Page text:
CABI has joined a team of international experts to develop beneficial nematode-based biocontrol solutions to fight the devastating fall armyworm (Spodoptera frugiperda) in Africa.

Team of Global Experts to Develop Beneficial Nematode-based Biocontrol Solution to Fall Armyworm

Entomopathogenic nematodes are tiny insect-killing worms, also called beneficial nematodes, and have been used for nearly a century as safer-to-use and more environmentally friendly biocontrol agents against insect crop pests.

The fall armyworm is a significant pest of more than 80 crops, but favours maize where it can cut yields by up to 60%. CABI research revealed that fall armyworm costs just 10 of Africa’s maize producing economies between $2.2bn to $5.5bn a year in lost harvests.

Dr Stefan Toepfer, CABI’s invasive species and maize production expert, is sharing his knowledge as part of the project ‘Biological control of the fall armyworm with entomopathogenic nematodes for enhanced food security in Africa.’

Practical, safe, and effective application technique

Dr Toepfer is supporting an expert team in developing a practical, safe, and effective application technique for entomopathogenic nematodes as biological control agents against armyworm caterpillars which threaten livelihoods and food security.

He joins colleagues from the University of Neuchâtel, Switzerland, the International Centre of Insect Physiology and Ecology (icipe) in Kenya, the Kenya-based biocontrol company Dudutech, and the Rwanda Agriculture and Animal Resource Development Board (RAB) as part of a Solution-Oriented Research for Development project (SOR4D).

The teams of the University of Neuchâtel and of icipe will focus on the development and optimization of a gel-based nematode formulation against armyworms. Those teams, together with CABI and Dudutech will then test the new techniques under farming conditions in Kenya and Rwanda.

Moreover, capacity building of young scientists, agricultural extension officers including Plantwise plant doctors, and farmers as well as out-scaling and dissemination of the biocontrol solutions are part of the project.

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Dr Toepfer said, “The fall armyworm, a voracious insect pest, that has recently invaded Africa and Asia, and is about to invade Europe. Its caterpillars can feed on a broad spectrum of staple crops, but they are particularly destructive to maize.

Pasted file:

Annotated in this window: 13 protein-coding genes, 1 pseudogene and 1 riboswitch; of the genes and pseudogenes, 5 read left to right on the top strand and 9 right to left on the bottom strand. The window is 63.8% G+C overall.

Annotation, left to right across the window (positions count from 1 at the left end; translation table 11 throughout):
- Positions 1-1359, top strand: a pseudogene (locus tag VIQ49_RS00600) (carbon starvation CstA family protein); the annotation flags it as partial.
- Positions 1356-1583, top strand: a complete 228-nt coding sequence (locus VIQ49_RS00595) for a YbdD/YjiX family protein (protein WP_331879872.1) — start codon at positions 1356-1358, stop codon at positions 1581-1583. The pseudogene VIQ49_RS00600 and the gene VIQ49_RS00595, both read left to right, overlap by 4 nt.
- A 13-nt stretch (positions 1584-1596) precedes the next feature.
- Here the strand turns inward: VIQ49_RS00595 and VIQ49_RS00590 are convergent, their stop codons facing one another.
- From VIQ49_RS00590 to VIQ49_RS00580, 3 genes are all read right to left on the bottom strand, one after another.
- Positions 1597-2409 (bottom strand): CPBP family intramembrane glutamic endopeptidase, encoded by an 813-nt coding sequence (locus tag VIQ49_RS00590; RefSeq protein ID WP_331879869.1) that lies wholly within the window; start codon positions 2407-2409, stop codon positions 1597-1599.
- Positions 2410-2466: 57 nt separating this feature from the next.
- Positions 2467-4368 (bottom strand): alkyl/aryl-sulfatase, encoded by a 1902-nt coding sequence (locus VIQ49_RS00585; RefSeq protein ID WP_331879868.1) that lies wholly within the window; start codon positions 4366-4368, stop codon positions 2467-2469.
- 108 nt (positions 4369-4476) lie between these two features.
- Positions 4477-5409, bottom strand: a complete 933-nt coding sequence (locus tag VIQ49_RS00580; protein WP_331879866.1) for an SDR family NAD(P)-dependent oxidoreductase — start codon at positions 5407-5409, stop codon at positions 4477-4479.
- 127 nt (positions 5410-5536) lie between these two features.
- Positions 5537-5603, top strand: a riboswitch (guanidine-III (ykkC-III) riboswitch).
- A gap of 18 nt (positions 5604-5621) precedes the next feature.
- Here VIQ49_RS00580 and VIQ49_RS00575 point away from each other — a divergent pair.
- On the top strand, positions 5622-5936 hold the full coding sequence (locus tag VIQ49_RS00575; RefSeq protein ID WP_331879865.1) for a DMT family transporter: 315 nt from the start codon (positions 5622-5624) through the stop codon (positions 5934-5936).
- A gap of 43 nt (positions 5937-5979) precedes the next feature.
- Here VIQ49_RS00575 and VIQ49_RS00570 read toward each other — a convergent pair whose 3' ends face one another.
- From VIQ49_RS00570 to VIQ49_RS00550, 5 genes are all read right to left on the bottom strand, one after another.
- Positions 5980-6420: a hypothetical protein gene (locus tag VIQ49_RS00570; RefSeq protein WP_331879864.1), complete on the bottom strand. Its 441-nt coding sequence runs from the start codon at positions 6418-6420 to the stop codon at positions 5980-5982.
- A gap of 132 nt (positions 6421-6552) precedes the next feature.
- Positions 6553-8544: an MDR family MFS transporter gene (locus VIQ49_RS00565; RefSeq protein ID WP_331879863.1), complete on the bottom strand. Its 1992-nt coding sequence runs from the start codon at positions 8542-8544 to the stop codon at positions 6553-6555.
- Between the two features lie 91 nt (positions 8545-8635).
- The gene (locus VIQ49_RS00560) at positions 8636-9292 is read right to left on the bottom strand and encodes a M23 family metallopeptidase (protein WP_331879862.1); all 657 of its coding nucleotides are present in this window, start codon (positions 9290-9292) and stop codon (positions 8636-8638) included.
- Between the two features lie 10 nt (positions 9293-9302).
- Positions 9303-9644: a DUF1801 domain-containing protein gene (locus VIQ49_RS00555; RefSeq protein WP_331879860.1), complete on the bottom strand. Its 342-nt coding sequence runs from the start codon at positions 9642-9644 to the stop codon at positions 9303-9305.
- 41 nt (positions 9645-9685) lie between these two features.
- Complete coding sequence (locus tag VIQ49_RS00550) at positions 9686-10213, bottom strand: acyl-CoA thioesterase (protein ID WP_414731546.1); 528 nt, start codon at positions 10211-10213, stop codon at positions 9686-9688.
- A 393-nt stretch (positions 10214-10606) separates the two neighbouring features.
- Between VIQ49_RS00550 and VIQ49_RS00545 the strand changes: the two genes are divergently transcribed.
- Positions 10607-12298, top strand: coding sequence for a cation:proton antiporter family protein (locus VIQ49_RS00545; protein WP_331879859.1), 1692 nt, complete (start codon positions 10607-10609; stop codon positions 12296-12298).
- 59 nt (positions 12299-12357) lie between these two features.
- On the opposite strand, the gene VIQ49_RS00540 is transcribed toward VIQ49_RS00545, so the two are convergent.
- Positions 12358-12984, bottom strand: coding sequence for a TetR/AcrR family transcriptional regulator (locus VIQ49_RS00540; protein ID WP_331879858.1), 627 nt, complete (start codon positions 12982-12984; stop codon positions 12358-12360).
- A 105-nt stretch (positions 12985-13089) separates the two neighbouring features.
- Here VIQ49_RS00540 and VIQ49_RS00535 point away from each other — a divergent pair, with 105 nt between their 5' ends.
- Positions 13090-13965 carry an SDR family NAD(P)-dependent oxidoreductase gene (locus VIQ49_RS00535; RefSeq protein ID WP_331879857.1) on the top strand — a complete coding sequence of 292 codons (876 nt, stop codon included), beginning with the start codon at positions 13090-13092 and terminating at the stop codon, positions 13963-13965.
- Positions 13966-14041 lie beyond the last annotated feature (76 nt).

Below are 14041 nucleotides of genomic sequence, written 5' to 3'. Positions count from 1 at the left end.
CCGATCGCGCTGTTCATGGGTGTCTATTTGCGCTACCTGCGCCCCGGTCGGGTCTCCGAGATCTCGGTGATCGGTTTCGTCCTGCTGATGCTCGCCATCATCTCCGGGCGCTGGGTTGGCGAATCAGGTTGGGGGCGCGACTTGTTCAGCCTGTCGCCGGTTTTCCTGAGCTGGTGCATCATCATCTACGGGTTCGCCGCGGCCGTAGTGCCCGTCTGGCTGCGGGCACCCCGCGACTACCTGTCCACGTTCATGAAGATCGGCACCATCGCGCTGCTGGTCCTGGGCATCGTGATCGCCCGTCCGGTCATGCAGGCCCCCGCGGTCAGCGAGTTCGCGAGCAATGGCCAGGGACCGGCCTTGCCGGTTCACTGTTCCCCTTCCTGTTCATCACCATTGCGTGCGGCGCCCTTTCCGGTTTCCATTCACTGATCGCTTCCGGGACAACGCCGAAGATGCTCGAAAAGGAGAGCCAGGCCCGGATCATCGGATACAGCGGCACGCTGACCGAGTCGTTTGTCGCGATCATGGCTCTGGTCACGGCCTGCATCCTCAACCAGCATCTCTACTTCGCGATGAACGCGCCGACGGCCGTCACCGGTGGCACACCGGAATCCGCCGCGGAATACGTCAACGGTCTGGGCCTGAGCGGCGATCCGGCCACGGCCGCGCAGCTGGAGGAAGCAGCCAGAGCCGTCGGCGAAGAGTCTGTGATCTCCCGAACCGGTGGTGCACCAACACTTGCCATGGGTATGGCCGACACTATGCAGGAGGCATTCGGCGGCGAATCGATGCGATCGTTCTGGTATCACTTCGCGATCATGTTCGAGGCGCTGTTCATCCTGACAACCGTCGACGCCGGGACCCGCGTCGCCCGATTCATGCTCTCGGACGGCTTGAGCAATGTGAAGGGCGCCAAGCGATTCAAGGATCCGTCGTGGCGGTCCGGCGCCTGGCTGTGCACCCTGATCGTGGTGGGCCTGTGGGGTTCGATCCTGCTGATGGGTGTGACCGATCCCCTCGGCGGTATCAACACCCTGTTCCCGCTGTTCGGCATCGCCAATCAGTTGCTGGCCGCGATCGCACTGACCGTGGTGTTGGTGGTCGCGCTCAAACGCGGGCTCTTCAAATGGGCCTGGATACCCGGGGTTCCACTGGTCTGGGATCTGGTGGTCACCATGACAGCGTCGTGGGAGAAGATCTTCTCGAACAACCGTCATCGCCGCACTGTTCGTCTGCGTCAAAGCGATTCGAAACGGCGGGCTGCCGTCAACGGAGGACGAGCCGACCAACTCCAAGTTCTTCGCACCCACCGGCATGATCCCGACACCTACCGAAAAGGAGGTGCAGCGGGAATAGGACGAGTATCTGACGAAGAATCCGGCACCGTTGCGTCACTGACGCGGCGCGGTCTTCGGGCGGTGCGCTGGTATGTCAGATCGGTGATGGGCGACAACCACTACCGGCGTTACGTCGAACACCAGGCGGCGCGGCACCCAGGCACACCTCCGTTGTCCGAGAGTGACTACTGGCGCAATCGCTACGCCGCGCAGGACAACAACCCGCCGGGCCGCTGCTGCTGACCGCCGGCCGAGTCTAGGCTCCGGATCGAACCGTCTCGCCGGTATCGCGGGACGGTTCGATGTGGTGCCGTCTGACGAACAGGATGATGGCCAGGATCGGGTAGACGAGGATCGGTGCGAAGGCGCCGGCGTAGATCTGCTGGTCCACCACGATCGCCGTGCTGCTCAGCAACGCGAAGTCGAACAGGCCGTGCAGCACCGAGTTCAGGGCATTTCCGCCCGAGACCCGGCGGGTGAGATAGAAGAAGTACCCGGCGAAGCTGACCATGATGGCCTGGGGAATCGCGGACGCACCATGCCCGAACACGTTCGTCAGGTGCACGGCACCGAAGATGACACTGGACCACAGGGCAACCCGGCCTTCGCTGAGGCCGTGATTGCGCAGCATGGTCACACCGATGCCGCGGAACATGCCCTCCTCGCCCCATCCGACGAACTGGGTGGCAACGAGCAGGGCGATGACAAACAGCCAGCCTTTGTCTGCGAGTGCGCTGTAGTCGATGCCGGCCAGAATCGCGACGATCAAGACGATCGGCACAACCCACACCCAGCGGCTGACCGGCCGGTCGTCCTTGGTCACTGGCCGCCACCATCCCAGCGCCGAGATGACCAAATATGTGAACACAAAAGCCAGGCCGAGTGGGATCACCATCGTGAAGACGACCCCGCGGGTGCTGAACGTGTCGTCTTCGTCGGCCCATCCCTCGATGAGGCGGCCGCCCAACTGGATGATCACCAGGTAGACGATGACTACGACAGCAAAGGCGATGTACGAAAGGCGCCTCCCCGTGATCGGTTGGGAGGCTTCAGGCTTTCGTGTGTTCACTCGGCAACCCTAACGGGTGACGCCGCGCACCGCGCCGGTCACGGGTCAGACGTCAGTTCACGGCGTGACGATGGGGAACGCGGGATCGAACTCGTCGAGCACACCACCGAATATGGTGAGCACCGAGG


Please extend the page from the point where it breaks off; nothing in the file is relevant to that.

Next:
“As maize is one of the three major carbohydrate providers to humans, this invasive maize pest has been becoming a threat to food security on these continents. Moreover, the pest management efforts have resulted in unprecedented increases in insecticide applications in maize cultivation.

“The health and environmental hazards posed by these toxins have prompted the call for safer and more sustainable control practices.”

Highly virulent biocontrol agents

He said some entomopathogenic nematodes are highly virulent biocontrol agents against the armyworms, but their application against insect caterpillars aboveground has been challenging.

The project builds on recent successes in developing a novel application method for entomopathogenic nematodes. This involves the formulation of entomopathogenic nematodes in biodegradable agents, such as gels, and using them against foliar pests such as the fall armyworm.

Progress had already been made by then PhD student Patrick Fallet, who was supervised by Professor Ted Turlings, from the University of Neuchâtel, and Dr Toepfer, in collaboration with RAB.

Dr Fallet developed novel gel formulations that successfully protect the beneficial nematode biocontrol agents from drought and sun – easing their application and success in controlling the larvae of the fall armyworm pest.

Professor Turlings said, “We ultimately aim at providing farmers will pest management tools that can reduce the reliance on pesticides in fighting this invasive insect pest. If properly applied, entomopathogenic nematodes can be as effective as standard insecticides. Like pesticides, the nematodes will have to be applied several times during the maize growing season.”

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Dr Toepfer added that his is particularly important in regions with overlapping fall armyworm populations that may repeatedly re-infest treated fields. For example, in Rwanda, maize is grown all year round, allowing for the endless multiplication of armyworms.

Linked to the CABI-led PlantwisePlus programme

The project, which was launched in Kenya, is funded by the Swiss National Science Foundation (SNSF) and the Swiss Development Cooperation (SDC) under its funding scheme of Solution-Oriented Research for Development (SOR4D).

The work is linked to the CABI-led PlantwisePlus programme which encourages smallholder farmers to make greater use of safer biological control agents to fight crop pests as part of an Integrated Pest Management (IPM) plan.

It is also connected to biocontrol work being conducted by CABI and the University of Neuchatel together with the Rwanda Agriculture and Development Resources Board for invasive species management.

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